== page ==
Regular readers of the Safety Zone’s Friday news round-ups will recall that Ohio hazardous waste incinerator Heritage-WTI had a fatal accident back in December. According to reports, two workers, Thomas Bailey and John Bechak, were separating a barrel containing “cutting oil, hafnium, niobium, water and zirconium” when something caused a flash fire. Both workers were burned and Bailey died of his injuries.

The CSB is not investigating, but it issued a statement last week with a reminder of its recommendations from past incidents at hazardous waste processing facilities: for the Environmental Technology Council to develop guidelines for such facilities and petition the National Fire Protection Association to issue standards.

I interviewed people at Heritage-WTI for an article I did a couple of years ago on Where Lab Waste Goes. From the story:

To lab workers, identifying the waste can seem like a burden. After all, there are plenty of questions that need to be answered: Does the label need a chemical name or common name? Do I really need to know everything that might be in the bottle and the exact concentrations? Is the waste flammable, corrosive, air or water reactive, toxic, an oxidizer, or explosive?

A burden it might be, but accurate waste identification is critical to ensure that the people who handle the waste down the line don’t get hurt, whether it’s the person at your institution who packs the waste for transport, the driver who takes it away, or the people who handle it at an incinerator.

The same applies to household hazardous waste.  I see stories nearly every week about incidents at local waste facilities. Please take the time to find out what your community requires and follow through appropriately. Personally, I’ll be taking a collection of dead batteries and fluorescent bulbs to my county’s facility sometime in the next few weeks.

Should the Bhopal tragedy preclude Dow Olympics sponsorship?

A storm has been brewing in London, home of the 2012 Summer Olympics: A coalition of groups representing survivors of the 1984 Bhopal, India, methyl isocyanate gas leak (*) and now the Indian Olympic Association have asked the International Olympic Committee to drop Dow Chemical as one of the sponsors of the Olympics.

The Bhopal incident was one of the world’s worst industrial disasters: 4 tons of methyl isocyanate was vaporized and released over the city of Bhopal. The chemical is very toxic and can cause eye, skin, and lung damage; the exposure limit recommended by the National Institute for Occupational Safety & Health is 0.02 ppm. At least 3,000 people died from the Bhopal release–estimates range up to 25,000–and tens of thousands more were injured. Union Carbide, which owned the plant, claimed that sabotage was the cause (*). In 1989, the company agreed to pay $470 million (*) to compensate the victims. Last year, an Indian court convicted seven former officials of Union Carbide India of criminal negligence and sentenced them each to two years in prison:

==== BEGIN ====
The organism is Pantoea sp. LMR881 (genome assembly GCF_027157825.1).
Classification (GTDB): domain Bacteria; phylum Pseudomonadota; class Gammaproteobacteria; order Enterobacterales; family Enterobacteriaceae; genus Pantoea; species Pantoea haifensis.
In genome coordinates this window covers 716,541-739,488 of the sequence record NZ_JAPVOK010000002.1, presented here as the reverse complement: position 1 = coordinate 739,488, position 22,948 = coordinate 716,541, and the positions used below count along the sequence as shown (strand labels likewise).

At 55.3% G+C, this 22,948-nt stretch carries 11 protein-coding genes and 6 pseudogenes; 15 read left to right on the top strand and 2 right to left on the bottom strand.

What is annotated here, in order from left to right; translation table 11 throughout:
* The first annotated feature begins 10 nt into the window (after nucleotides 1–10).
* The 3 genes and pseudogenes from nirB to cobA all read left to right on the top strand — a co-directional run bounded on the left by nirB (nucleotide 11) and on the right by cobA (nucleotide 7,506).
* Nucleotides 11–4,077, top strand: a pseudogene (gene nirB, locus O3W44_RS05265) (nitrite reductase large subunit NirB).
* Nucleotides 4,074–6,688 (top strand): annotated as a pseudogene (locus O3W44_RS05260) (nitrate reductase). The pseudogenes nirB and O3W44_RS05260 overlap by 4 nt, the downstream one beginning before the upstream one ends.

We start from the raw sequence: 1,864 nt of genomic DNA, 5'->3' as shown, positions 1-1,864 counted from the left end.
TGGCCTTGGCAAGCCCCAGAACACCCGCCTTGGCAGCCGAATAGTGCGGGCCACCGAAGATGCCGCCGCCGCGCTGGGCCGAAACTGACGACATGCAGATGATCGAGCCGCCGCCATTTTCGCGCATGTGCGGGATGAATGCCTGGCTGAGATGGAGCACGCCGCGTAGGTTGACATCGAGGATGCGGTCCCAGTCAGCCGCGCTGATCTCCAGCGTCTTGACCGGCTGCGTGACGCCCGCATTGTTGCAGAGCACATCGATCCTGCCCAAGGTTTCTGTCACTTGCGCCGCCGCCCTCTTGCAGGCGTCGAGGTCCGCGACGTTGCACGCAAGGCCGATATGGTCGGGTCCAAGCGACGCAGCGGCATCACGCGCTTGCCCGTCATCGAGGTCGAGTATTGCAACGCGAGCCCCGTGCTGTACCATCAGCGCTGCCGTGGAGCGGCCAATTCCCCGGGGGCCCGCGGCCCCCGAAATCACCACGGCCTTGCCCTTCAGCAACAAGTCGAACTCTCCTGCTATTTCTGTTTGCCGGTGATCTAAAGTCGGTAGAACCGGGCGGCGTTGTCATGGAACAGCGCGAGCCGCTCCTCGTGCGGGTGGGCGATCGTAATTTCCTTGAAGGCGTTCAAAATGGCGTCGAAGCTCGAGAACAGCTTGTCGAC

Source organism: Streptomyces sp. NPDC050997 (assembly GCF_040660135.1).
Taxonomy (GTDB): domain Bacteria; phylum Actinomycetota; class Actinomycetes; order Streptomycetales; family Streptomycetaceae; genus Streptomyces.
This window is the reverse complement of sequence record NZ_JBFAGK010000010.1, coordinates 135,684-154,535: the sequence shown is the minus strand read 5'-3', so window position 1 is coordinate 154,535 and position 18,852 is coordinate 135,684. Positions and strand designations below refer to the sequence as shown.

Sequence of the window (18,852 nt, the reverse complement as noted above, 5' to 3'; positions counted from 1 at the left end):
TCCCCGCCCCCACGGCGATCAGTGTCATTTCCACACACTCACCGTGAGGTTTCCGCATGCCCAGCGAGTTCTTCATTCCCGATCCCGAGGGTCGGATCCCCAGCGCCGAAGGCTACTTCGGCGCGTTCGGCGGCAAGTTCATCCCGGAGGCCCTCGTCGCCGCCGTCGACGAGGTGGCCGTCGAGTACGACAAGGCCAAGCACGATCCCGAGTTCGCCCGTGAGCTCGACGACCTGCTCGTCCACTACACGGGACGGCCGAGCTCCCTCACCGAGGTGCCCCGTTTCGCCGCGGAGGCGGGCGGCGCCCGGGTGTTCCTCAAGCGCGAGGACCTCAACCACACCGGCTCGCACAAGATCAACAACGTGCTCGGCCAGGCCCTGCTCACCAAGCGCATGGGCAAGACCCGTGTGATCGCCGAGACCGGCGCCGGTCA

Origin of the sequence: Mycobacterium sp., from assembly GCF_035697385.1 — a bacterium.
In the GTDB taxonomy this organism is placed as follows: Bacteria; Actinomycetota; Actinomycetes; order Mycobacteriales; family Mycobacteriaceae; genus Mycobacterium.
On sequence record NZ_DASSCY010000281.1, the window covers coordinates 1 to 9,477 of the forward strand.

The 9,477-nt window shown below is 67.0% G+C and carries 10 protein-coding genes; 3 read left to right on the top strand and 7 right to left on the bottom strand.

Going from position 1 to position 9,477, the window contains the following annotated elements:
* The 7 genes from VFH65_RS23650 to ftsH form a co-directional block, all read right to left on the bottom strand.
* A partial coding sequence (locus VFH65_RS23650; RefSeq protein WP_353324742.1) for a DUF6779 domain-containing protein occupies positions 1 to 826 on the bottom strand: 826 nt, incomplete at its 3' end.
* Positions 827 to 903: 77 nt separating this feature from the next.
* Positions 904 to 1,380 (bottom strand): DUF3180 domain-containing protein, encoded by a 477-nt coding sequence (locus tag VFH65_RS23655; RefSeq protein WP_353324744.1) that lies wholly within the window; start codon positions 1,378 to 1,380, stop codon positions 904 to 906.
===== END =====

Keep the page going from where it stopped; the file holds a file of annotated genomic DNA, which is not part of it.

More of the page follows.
In his 95-page ruling, Tiwari said the defendants “omitted to do what they were entrusted to do.” Their company failed to anticipate the possibility of a large-scale leak of methyl isocyanate (MIC) and to fit the plant with suitable countermeasures. Tiwari moreover determined that Union Carbide was storing MIC in excessive quantities, that it had allowed maintenance and training to deteriorate, and that a critical refrigeration system was not working at the time of the accident.

Dow bought Union Carbide in 2001, so its guilt in the Bhopal case is by association. Nevertheless, Shivraj Singh Chauhan, minister of Madhya Pradesh, where Bhopal is located, wrote to the Indian sports minister that “it was not appropriate for a company linked to such a tragedy to be allowed to sponsor an event ‘considered as an ultimate expression of fair play, honesty and healthy endeavour,’” according to the BBC. The deal to make Dow a worldwide sponsor of the Olympics through 2020 was announced last year, although the terms were not disclosed. In London, Dow is funding an $11 million fabric wrap to go around the Olympic stadium, BBC reports.

What say you, Safety Zone readers? Do you think that Dow’s link to Bhopal sullies the company and, by extension, the Olympics? What about the International Chemistry Olympiad, to which Dow pledged $2.5 million?

(*) Subscription required to C&EN Archives. We’re working on free access but we’re short-staffed this week–it’s the one week of the year when we’re not producing a magazine for Monday.